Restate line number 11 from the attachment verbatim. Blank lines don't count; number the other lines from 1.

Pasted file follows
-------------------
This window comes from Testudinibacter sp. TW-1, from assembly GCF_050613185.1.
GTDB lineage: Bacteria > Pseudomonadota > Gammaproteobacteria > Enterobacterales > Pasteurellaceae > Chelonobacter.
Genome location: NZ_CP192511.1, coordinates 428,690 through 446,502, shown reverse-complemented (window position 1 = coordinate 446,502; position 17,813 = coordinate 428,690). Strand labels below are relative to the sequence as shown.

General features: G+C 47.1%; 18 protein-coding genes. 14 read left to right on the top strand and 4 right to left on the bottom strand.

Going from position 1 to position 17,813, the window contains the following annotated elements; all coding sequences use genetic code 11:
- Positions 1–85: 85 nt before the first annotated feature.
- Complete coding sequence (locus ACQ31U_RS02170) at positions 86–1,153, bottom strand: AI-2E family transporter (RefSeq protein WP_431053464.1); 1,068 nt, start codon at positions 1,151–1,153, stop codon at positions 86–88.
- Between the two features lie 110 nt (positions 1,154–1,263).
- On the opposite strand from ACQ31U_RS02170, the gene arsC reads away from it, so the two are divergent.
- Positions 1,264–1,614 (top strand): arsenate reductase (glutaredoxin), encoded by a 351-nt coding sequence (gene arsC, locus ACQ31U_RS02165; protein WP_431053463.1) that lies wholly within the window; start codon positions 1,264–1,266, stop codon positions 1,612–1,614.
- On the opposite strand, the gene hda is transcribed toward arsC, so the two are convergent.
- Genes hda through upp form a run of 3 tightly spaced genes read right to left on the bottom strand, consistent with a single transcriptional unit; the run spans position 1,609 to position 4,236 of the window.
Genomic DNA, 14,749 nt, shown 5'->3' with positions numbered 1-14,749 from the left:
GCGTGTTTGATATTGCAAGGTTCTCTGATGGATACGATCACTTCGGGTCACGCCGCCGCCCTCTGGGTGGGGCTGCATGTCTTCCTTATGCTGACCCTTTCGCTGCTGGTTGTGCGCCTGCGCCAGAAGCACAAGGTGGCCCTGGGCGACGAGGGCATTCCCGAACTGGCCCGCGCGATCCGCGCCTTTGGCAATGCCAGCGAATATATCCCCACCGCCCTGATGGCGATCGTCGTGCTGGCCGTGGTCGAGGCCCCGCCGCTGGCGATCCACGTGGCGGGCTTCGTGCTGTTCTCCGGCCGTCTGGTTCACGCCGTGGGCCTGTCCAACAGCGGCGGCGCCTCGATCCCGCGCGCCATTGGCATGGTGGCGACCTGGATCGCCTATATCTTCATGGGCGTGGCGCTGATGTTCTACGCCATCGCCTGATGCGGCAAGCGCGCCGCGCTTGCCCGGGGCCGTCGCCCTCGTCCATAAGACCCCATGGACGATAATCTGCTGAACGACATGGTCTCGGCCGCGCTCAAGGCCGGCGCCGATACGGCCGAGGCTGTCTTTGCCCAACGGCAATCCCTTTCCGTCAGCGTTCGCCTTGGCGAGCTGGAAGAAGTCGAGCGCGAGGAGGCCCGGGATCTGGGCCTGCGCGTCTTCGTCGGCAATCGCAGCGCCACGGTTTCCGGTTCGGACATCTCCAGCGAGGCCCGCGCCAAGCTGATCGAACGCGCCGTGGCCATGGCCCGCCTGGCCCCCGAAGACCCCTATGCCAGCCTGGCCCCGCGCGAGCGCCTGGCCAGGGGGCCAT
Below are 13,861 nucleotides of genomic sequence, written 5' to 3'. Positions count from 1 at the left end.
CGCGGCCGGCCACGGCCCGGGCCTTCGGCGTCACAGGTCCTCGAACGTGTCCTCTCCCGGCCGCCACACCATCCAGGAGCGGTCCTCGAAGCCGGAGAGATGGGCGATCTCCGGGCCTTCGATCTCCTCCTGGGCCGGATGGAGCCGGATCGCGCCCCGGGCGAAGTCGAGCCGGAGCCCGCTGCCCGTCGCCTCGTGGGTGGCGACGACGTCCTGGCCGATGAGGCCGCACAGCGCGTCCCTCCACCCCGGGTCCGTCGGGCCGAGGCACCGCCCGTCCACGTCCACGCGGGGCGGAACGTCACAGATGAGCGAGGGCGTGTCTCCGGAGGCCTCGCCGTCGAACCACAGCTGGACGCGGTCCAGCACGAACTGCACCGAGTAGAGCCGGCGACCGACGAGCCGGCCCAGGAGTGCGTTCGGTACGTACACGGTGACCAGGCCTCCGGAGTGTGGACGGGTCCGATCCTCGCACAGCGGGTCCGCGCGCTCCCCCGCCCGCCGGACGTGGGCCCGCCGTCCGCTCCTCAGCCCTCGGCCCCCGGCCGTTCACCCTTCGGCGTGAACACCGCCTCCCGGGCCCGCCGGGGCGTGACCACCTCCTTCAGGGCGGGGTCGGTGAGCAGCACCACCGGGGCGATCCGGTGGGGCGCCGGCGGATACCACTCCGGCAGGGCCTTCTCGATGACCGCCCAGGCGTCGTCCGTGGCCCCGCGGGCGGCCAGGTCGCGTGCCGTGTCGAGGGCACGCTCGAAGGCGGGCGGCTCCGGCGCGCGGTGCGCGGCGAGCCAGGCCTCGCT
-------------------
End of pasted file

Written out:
- On the opposite strand, the gene hda is transcribed toward arsC, so the two are convergent.